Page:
Now let's talk about spot colors. What is the spot color and why do we use it? Well, if you're familiar with printing, you understand very much what a spot color is and what it does. But that doesn't help if you don't know what a spot color is or how it's used. So the easiest way to understand a spot color is thio. Understand a box of crayons when you open a box of Crans each and every kran is its own color. It's a single color. Just think of it as a Single Inc and whatever color you want, you use that cran. You don't tend to mix the colors of crayons together in order to get what you want as a result in color. Now, this is what happens when you mix CM week together. You get all these different colors. The reason why is because we have color printers that use cyan, magenta, yellow and black ink to end up producing a full range of colors. But if you're printing a very simple say, a business guard or a post card or label every ink that you print costs money, and if I'm using a specific y...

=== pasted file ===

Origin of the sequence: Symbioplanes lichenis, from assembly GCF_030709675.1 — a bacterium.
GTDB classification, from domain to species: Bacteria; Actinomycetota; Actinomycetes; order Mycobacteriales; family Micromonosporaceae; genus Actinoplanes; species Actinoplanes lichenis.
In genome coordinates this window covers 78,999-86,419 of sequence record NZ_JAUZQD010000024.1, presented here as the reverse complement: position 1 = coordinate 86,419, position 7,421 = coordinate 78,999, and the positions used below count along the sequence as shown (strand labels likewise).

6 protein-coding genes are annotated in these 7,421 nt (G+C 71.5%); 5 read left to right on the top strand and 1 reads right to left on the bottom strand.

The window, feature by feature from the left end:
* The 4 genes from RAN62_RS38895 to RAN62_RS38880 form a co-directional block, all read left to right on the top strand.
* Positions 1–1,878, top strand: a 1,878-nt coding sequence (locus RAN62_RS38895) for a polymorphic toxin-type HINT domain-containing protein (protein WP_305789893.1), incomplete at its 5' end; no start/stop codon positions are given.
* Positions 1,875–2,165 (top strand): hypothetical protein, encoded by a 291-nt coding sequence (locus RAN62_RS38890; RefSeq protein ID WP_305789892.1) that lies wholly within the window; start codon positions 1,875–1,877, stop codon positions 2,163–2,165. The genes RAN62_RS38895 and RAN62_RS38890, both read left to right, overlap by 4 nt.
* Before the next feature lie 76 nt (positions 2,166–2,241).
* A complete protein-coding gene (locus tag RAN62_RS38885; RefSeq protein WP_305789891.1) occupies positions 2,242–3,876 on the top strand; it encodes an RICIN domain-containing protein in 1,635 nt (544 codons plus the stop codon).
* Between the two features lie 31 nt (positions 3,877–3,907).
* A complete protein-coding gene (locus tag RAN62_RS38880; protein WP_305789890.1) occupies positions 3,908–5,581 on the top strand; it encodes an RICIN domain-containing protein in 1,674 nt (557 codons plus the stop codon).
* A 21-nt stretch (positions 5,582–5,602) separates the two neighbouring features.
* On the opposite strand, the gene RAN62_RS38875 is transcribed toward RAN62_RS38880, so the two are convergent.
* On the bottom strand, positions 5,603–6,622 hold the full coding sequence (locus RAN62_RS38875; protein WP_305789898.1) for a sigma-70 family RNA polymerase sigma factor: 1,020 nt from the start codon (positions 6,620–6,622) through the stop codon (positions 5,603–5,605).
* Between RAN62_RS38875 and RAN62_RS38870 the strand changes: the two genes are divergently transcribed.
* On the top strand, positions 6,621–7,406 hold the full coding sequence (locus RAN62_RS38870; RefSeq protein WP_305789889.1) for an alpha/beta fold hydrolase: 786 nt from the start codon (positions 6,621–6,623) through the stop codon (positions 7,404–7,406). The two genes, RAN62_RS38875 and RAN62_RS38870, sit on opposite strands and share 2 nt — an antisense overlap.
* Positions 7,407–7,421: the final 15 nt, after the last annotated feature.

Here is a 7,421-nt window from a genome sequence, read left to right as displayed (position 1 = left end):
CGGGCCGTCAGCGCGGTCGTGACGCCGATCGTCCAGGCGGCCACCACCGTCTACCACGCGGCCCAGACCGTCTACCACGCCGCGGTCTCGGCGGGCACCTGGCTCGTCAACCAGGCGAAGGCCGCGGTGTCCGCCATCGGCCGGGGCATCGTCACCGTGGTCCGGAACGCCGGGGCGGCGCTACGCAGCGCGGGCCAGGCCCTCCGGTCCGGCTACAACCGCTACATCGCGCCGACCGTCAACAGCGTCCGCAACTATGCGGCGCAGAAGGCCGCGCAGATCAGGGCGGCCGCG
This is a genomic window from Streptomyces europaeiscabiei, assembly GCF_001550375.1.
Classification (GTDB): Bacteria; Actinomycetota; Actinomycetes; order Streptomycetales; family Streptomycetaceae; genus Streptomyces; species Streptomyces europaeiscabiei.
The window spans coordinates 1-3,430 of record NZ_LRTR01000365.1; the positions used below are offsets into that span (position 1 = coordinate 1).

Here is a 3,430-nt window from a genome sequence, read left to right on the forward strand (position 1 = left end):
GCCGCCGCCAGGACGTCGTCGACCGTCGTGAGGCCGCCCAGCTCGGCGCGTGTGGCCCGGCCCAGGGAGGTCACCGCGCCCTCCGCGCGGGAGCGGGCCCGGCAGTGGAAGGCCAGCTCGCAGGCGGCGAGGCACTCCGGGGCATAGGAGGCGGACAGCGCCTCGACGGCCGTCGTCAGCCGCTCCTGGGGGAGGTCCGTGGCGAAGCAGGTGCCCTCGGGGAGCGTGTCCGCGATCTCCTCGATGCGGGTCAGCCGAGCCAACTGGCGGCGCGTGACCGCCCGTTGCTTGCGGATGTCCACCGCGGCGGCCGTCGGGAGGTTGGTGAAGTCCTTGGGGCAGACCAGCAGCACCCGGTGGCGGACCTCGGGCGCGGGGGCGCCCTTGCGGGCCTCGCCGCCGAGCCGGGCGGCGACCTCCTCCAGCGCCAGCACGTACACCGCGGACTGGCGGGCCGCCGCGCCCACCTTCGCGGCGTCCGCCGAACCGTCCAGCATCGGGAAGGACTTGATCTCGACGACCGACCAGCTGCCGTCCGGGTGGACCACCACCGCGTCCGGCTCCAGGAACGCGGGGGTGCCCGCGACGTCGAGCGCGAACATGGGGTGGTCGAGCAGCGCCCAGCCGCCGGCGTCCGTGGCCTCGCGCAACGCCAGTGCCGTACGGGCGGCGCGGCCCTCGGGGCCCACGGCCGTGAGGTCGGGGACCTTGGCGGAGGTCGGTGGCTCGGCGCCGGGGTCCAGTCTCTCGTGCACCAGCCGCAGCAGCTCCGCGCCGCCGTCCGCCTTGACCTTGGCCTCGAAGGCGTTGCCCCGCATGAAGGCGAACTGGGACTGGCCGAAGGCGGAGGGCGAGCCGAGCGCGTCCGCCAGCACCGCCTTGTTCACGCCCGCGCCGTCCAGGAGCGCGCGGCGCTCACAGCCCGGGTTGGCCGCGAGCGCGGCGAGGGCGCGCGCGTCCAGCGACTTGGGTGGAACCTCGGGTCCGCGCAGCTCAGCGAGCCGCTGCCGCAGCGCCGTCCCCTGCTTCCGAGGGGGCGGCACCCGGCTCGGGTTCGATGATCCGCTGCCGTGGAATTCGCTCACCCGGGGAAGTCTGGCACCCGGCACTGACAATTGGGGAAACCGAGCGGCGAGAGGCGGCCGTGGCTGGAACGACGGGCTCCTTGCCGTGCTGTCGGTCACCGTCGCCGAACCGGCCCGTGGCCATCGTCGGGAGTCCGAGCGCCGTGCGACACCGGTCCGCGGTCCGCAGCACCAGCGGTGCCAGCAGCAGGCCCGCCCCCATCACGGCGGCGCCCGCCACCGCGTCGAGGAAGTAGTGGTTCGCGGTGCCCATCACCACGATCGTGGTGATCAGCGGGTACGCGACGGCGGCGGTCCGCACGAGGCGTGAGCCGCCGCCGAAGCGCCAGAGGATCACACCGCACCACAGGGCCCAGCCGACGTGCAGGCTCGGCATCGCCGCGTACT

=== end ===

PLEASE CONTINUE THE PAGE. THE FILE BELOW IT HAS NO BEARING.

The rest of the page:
ellow. Here it may consist of some scion, some yellow, some a gentle, maybe a little bit of black. And these were all these colors that get mixed together and may muddle the overall look. So certain things that we use spot colors for that are very relevant. A metallic ink. Well, we don't have any type of metallic coming out of cyan, magenta, yellow and black or pastels or varnishes or any type of very vivid color. So spot colors then come in to play where we have the set of colors that is not part of our four color process are cyan, magenta, yellow and black. But our single inks, the most used Pantone, are the most used spot color system is the Pantone matching system. To access those colors here from our swatches panel, we're gonna click on the drop down menu and our swatches panel or cheese grater. We're going Thio open our Swatch library, and we're going to go to our color books and here all the different types of spot color or matching systems that are out there. We're gonna go to our Pantone and we're gonna go to our Pantone solid matching system which is also called RPMs. Pantone Matching system and the Pantone colors are listed by number, and you can see here when I hover over there. If somebody says Pantone. 14581485 I should say that means that this color, wherever it's printed in the world, will use this particular color as a single color ink. Why have created this label? When I created this label, I just used colors that were in my Swatch panel or I created colors and I wasn't thinking about a spot color. Well, now I've got to go in, and I've got to apply these spot colors because the clients come back and says, Okay, we only have money to print with three different colors the yellow, the black and the orange. Now, if this is printing in four color process, it's just going to break down these colors into parts of cyan, magenta, yellow and black. But now I need to go in and apply a spot color to these. So using my Pantone coated my Pantone solid coated by the way, the coded and the uncoated simply means the type of paper that it's going to be printed on, and that doesn't really affect the colors. It's the exact same color that we see on screen. It's just that it represents slightly different because coated paper that color is going to sit on top, look more vibrant. Uncoated paper is going to absorb the color in. So it's the same color ink. Whether it's coated or uncoated paper, it just represents slightly differently on screen. So I'd like to apply a yellow. I could go in and I could guess what yellow I'm going to be using in my Pantone colors here. And if I just randomly guess which is not a smart way of doing it, and I say, Well, maybe that works and I click on that. It's like, Okay, that's pretty close. The second I click on that color from my Pantone library, it puts it into my Swatch panel. Now you'll notice that any spot color has that little dot in the lower right hand corner. All spot colors are global because we can't go in and edit this color at all. It is a predetermined color, and there's no way that we can change the makeup of this color just like the make up of a crab. If you buy a crown that's cherry red, it's cherry red. There's no way you can manipulate that color. Same is true, and illustrator, I can't go in and manipulate this spot color. However, this makes it really tricky when I'm trying to go in, and I'm trying to match the colors in my artwork to my entire list of Pantone colors, which there are thousands off. So doing the random guessing game of coming close enough doesn't work. I'm going to show you how you can get Aske Llosa's possible with very little work. I'm going to select all of my artwork. I'm going to go into the edit menu. Edit colors, re color artwork. I'm going to skip past this initial editing window and go to my advanced options. Now here are the colors that are used in my document. White doesn't print, so we don't have to worry about that. I have my orange, my yellow and my black Well, Black is a spot color in and of itself because black is just simply black, so that's not a problem creating a spot color out of that. But how do we get these to the closest spot color possible. Simple. We go to our color group dropped down lower right section of this assign panel, and we're going to call up our color books and we're going to apply a color book to these colors and you see what's happened immediately. It has taken the closest color from our current colors used in our document, and it is automatically picked the spot colors that it needs right there. Done it, picked the closest representation, and I click OK, and it's automatically added those to my swatch panel just like that. And it's like, Okay, this is amazing. Yeah, it ISS So if I click on money wing of, maybe it automatically has applied that spot color to it. This is incredible. Now I want to go through what I wanna make sure I capture all the yellow in this logo. I don't wanna just click on every single section and make sure that I've done this and got that spot color applied. I'm going to click on the wing, go under the object menu or sorry, I'm going to click on the wing, go into the select menu and say select the same fill color every place where this fill color is used, I will be able to go ahead and apply my spot color to it. If this were a stroke, I could do the same. Select the same stroke color or fill and stroke, or just stroke color, and make sure that these air all applied correctly. I'm gonna double click to get into my honey comb structure and back, and I see that that is applied to the stroke, and that's a spot color right there. I call up my stroke. I see that that's applied to it. This is great. My spot colors are all applied now. If I click on any of my blacks here, black by itself is a spot color. So I'm gonna click on this. And yep, it's right there. Well, black is a spot color because it's one of the basic primary colors. Interestingly enough, folks, Scion is a spot color because it's a basic color. We don't mix anything to get scion. It just simply is so cyan. Magenta, yellow and black are also spot colors. There's a certain phone company out there that uses magenta as their primary color that happens to be a spot color because you mix nothing together to get that color. If I'd like to make black a spot color, I'm actually going to create a new Swatch. And I'm going to call this my spot black because I'm using a single color. I'm going to call this a spot color, but I do this. You can see I'm using the one single spot color and black, and I'm calling it a spot black. I'm telling it to be a spot color, and I click OK, and it added it to my Swatch panel because I had that add to my library. Checked when I created that swatch, and it's right there in my it's watch panel. I'm just gonna move it over here so I have all of this and now I could go through and I could select all of my colors and I could apply my black do that as my spot color, and I could tent this to get the right tint around the border and so on and make sure that all of my blacks are going to be my spot color. Quite cool. Now, One thing that I advise against is, we can go in and create a new swatch color. So let's go in and create a new swatch color. And if you're going and you're choosing and you're mixing your own colors here, say, Oh, I'd like Thio go in and make this purple. I like this, and I'm going to turn this into a spot color right here. Well, turning it into a spot color doesn't necessarily mean that it now will go ahead and conform to any of the matching systems just by declaring it a spot. Color doesn't actually make it a reproducible spot color. And the reason why is because when you go and you mix your own inks right here, it doesn't necessarily jive with any of the Pantone colors here. So this is something that I advise against doing. If you truly want a spot color, go in and pick it from any of your spot color menus. Even if you want black is a spot color. You can actually go in and choose the Pantone black, so if you want black is a spot color. You can select the black, and you can actually choose Pantone Black as a spot color It's just black. It's just black, but it actually is made as a spot color so that it will then register as a spot color in here. If you'd like to, you make the black a spot color. It's very simple to dio. Pantone actually has black as a spot color, by the way. They also have cyan, magenta and yellow as spot colors because they actually are spot colors. Let's go ahead and list the Pantone colors as the name on the list. You can see that we have Pantone black. It's a single color black. It's a spot color. It's just black, but they also have Pantone yellow, and they also have Pantone Scion, and they also have Pantone Magenta in order to make up all of these colors. So, interestingly enough, cyan, magenta, yellow and black is standalone. Ing's are actually spot colors, interestingly enough, but if I do want to use a single color black, I can just create a Pantone black and or use a Pantone black by selecting it here. One thing I advise against is creating a new saw each color and calling it a spot color, and the reason why is because when you create a new swatch based on C M y que or RGB, you're calling it a spot color, but it really isn't. If this were go to print, the printer would call up and say, Okay, you named. This is a spot color, but I don't see it conforming to any matching system whatsoever. And that's when you say No, this is I want this. Orange is a spot color Well, if you truly want that orange is a spot color, it must match one of the matching systems here. So don't go in and create a new colors. Watch and just simply say, Presto. It's a spot color. No. Choose from your Pantone's solid list or create a color growth here headed colors and map it to a spot color created in your panel and then make sure that it's applied to your artwork.